SPRING BREAK (March 10-14)

Cluster 3: Golden Gate Park in the Modern Era
This cluster begins on Tuesday, March 18 and lasts for four weeks. In this cluster, we will explore recent developments in the park, have a zotero workshop, and take field trips to the Panhandle, Hippy Hill, and the de Young Museum. Readings include:
  • Selected articles about the Diggers;
  • Jacqueline Hoefer, “Ruth Asawa: A Working Life,” in The Sculpture of Ruth Asawa: Contours in the Air, edited by Daniell Cornell, pp. 10-29;
  • Graff and Birkenstein, “‘As a Result’: Connecting the Parts,” in TSIS, pp. 105-120;
  • Graff and Birkenstein, “‘Ain’t So / Is Not’: Academic Writing Doesn’t Always Mean Setting Aside Your Own Voice,” in TSIS, pp. 121-128; and
  • Graff and Birkenstein, “‘But Don’t Get Me Wrong’: The Art of Metacommentary,” in TSIS, pp. 129-138.
Paper 3 is due at the start of class on Thursday, April 10.

Cluster 4: Lost/Virtual/Invisible Golden Gate Park
This cluster begins on Tuesday, April 15 and lasts for four weeks. During this cluster, we will explore lost, less seen, virtual, and memorialized elements of the park. We will take park tours using the Golden Gate Park Field Guide (an app developed by the California Academy of Sciences) and An Unnatural History of Golden Gate Park (a virtual tour developed by the Studio for Urban Projects). We will also take field trips to the National AIDS Memorial Grove, the Beach Chalet, and the Park Chalet, and enjoy an end-of-the-semester celebration at Ocean Beach. Readings include:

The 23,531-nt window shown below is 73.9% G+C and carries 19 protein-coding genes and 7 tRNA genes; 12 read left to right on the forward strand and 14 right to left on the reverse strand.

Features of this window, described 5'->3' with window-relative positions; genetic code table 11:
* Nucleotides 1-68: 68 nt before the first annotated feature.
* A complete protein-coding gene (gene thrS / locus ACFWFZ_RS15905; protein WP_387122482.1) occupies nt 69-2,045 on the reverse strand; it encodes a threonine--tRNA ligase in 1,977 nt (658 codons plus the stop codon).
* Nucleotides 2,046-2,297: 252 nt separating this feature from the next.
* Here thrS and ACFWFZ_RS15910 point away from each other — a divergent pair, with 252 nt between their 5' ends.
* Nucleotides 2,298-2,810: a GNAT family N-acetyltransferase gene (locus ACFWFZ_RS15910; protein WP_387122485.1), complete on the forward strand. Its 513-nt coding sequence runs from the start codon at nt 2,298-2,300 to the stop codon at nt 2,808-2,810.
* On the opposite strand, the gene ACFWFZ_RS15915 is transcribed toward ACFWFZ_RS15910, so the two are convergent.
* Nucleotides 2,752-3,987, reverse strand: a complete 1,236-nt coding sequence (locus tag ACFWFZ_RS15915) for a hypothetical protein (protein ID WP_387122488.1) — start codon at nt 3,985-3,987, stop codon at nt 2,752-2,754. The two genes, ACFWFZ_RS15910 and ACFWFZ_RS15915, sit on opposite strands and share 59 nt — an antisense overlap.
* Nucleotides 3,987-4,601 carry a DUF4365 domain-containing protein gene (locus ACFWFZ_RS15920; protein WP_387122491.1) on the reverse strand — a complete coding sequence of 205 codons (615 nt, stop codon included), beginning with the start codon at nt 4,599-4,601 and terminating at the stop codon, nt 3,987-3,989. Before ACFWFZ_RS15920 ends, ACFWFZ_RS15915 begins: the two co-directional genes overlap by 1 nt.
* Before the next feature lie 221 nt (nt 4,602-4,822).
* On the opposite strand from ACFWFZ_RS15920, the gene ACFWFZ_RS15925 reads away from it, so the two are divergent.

• James R. Smith, “Playland at the Beach,” in San Francisco's Lost Landmarks, pp. 44-53;
  • Josh Sides, “The Unspoken Sexuality of Golden Gate Park,” in Erotic City: Sexual Revolutions and the Making of Modern San Francisco, pp. 123-140; &
  • Andy Abrahams Wilson and Tom Shepard, The Grove: AIDS and the Politics of Remembrance (DVD), 2011.
Paper 4 is due at the start of class on Thursday, May 8.

There is no final exam in this class.

Grading
Paper 1                                                             15%
Paper 2                                                             20%
Paper 3                                                             20%
Paper 4                                                             25%
Class participation (which includes homework,      20%
         quizzes, in-class assignments, and active
involvement in discussions and field trips)

Attendance Policy
  • Because this is an accelerated writing seminar, attendance is crucial. Students are expected to attend each class and field trip, have all readings finished prior to class or field trip, and be ready to participate in class discussions. Missing class, or attending class unprepared, will significantly affect your final grade.
  • If you do miss class, contact a classmate to find out what you missed and ask to borrow her or his notes. Then, do it again with a different classmate. After doing this, if you have questions about missed material, visit me during office hours.
  • On days that assignments are due in class, a complete assignment is your ticket to ride. In other words, if you have not completed the assignment, do not come to class.

Academic Integrity
Plagiarism is using another person’s words and/or ideas without giving appropriate credit.  Plagiarism is a serious violation of academic honor and personal integrity and can result in failing an assignment, being removed from this course, or even being asked to leave USF.

Rules
1. No late work accepted. 
2. In class and on field trips, no drinking out of non-reusable containers.